I turned my bow against the waves, and held the throttle lever at 3500 rpm. The Rib was traveling at 23 knots, showing great stability and very good balance, as it was always landing with the edge of its keel without any effort of correction by the driver. The hull of the 606 XS cut the wave almost softly, maintaining a very good riding angle despite the low engine rpm.
Pushing the throttle forward, at 4200 rpm, we were running with 30 knots and the Rib was standing even higher on the water as the spray was breaking off the hull at the level slightly behind the helmseat, while the tubes were not involved in navigation at all.
At 30 knots, which of course is a very fast speed under the current conditions, the Rib was almost flying from wave to wave giving us a very good sense of robustness without any kind of disturbing bounces or vibrations.
It is worth noting that after 4000 rpm, we could not trim out the engine as much as we would like because the propeller lost its bite on the water very easily and its ventilation was becoming very perceptible.
In general, the 3-blade aluminum Black Max, which is a popular propeller, offers quite good performance in any condition.
In our test, however, its design features did not allow it to work as we were expecting, presenting:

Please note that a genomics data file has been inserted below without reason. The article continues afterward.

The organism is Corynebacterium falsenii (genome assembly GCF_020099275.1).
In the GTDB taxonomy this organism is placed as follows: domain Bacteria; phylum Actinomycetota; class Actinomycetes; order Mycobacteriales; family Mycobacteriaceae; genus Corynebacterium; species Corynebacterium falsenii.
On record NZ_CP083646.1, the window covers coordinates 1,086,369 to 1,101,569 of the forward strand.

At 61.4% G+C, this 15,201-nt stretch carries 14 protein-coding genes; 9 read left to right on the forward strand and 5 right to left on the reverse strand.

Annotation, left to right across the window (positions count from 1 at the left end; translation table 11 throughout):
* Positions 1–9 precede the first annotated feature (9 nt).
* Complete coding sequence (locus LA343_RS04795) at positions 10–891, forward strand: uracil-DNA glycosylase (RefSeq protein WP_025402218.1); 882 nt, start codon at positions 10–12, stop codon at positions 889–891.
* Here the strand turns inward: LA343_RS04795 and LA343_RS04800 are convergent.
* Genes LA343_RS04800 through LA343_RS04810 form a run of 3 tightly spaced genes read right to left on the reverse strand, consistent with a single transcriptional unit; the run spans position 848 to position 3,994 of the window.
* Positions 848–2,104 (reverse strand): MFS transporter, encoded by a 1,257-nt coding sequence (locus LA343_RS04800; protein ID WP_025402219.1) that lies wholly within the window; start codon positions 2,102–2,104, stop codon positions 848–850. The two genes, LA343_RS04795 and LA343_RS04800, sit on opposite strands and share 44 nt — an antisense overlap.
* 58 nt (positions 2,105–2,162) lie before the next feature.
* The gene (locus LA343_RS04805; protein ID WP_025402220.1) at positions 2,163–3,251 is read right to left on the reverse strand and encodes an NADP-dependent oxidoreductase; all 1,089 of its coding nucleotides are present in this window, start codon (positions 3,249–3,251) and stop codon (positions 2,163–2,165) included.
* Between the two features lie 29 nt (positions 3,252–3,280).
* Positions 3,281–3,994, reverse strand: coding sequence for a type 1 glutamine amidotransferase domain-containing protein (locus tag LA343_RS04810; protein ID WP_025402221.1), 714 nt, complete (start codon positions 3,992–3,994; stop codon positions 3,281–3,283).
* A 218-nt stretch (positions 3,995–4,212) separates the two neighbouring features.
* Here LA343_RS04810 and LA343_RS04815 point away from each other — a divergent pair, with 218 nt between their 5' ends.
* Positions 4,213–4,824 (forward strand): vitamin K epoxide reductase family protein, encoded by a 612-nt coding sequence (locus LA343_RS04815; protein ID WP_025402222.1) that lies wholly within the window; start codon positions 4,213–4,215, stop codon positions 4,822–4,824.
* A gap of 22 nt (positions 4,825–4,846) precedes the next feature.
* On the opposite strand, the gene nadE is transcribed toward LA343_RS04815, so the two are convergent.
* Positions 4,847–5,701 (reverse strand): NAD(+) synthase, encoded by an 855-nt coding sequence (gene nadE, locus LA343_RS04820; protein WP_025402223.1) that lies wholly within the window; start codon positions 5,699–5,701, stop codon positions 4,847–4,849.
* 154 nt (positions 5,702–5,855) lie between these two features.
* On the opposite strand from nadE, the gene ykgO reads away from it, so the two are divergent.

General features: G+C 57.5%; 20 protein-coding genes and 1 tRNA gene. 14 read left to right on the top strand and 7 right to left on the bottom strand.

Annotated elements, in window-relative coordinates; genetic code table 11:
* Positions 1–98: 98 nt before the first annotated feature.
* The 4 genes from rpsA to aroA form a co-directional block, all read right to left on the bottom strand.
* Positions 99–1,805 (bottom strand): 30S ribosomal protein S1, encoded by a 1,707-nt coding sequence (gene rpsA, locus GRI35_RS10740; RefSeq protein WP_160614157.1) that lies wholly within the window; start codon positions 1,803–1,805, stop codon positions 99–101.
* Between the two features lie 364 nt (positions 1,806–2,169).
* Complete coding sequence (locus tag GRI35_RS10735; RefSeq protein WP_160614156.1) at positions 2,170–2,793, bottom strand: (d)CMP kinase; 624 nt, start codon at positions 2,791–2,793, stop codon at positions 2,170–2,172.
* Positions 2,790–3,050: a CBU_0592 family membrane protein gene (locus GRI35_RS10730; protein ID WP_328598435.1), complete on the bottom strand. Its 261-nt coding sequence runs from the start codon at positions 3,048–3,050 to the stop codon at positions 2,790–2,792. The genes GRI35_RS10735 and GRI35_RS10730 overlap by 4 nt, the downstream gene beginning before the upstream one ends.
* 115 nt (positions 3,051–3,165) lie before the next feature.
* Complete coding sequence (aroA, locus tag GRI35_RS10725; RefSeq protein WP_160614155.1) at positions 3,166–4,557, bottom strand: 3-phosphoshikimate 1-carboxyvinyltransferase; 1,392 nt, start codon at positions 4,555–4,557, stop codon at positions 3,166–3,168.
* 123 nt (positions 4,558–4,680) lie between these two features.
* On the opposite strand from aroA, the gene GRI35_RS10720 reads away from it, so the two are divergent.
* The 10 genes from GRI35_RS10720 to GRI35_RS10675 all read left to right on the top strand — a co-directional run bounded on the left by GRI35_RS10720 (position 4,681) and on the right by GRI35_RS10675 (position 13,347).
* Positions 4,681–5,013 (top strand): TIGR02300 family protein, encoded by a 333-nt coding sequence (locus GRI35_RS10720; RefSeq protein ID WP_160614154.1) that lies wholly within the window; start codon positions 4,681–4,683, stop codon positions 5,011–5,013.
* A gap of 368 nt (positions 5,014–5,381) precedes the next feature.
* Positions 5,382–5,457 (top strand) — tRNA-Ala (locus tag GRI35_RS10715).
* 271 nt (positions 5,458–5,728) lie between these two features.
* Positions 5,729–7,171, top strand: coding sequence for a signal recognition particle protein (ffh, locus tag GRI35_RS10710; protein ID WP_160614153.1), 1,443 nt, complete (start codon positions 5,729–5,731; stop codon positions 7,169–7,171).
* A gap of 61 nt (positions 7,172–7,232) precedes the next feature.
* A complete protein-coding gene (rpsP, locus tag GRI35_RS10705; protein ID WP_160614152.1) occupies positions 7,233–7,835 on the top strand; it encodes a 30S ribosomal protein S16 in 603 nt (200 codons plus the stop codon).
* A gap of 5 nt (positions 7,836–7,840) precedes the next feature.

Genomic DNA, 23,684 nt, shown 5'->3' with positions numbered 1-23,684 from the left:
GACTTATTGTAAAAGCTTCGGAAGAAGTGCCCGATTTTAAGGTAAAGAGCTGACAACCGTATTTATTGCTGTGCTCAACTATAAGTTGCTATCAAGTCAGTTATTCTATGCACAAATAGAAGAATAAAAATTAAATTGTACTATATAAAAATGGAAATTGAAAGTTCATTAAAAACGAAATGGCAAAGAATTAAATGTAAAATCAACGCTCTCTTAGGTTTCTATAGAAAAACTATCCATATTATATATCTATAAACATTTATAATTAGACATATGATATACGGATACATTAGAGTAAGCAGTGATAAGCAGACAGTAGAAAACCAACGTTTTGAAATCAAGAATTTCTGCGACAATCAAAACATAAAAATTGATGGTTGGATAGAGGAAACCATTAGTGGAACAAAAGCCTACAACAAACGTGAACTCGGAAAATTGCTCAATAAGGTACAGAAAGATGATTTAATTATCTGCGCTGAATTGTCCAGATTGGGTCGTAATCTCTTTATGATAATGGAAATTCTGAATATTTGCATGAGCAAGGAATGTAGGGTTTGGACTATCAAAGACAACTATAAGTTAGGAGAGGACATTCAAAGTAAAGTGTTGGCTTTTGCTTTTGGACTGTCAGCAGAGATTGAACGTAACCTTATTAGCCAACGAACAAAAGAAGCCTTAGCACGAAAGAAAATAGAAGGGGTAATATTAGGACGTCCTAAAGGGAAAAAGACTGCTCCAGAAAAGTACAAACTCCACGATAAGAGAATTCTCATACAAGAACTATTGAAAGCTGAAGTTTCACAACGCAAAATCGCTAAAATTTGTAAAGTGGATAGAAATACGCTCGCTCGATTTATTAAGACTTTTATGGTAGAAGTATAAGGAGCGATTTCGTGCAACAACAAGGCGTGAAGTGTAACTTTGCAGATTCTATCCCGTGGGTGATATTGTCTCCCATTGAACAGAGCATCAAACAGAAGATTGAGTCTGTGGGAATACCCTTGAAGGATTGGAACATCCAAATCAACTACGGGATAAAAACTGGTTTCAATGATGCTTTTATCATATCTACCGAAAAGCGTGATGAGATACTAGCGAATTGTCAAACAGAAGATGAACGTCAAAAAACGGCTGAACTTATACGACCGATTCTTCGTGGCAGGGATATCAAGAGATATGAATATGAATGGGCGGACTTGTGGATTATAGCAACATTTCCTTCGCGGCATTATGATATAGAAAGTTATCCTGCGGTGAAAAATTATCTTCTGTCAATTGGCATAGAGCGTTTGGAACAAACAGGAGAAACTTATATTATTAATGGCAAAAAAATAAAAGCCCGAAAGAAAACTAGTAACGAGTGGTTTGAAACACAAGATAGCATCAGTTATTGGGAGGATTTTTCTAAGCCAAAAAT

- delay on startup and very long planning time
- unable to run near the surface of the water
- easily loss of biting on the water even when the engine was slightly trimmed out or even when trying modest turns
- a high slip percentage at WOT.
The numbers we recorded as well as the sense of ride quality we obtained, show us that there is plenty of room for improvement in this set-up, in the specific mounting height of the engine.
We could very well prefer a 3-blade stainless steel propeller with a slightly larger diameter, with more intense features, taller cupping and a higher rake angle.
In this way, we will improve the planning time, get stronger acceleration, improve the bite on the water, shift the crucial limit where ventilation phenomena begin to appear in higher trim angles, producing substantially more thrust and thus increase our top speed.
Such a propeller could be for example the Tempest plus one…
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Zona Industriale SP 79 Presicce-Alessan0, 73054 Presicce (LE)
Tel: +39 (0)833 722 553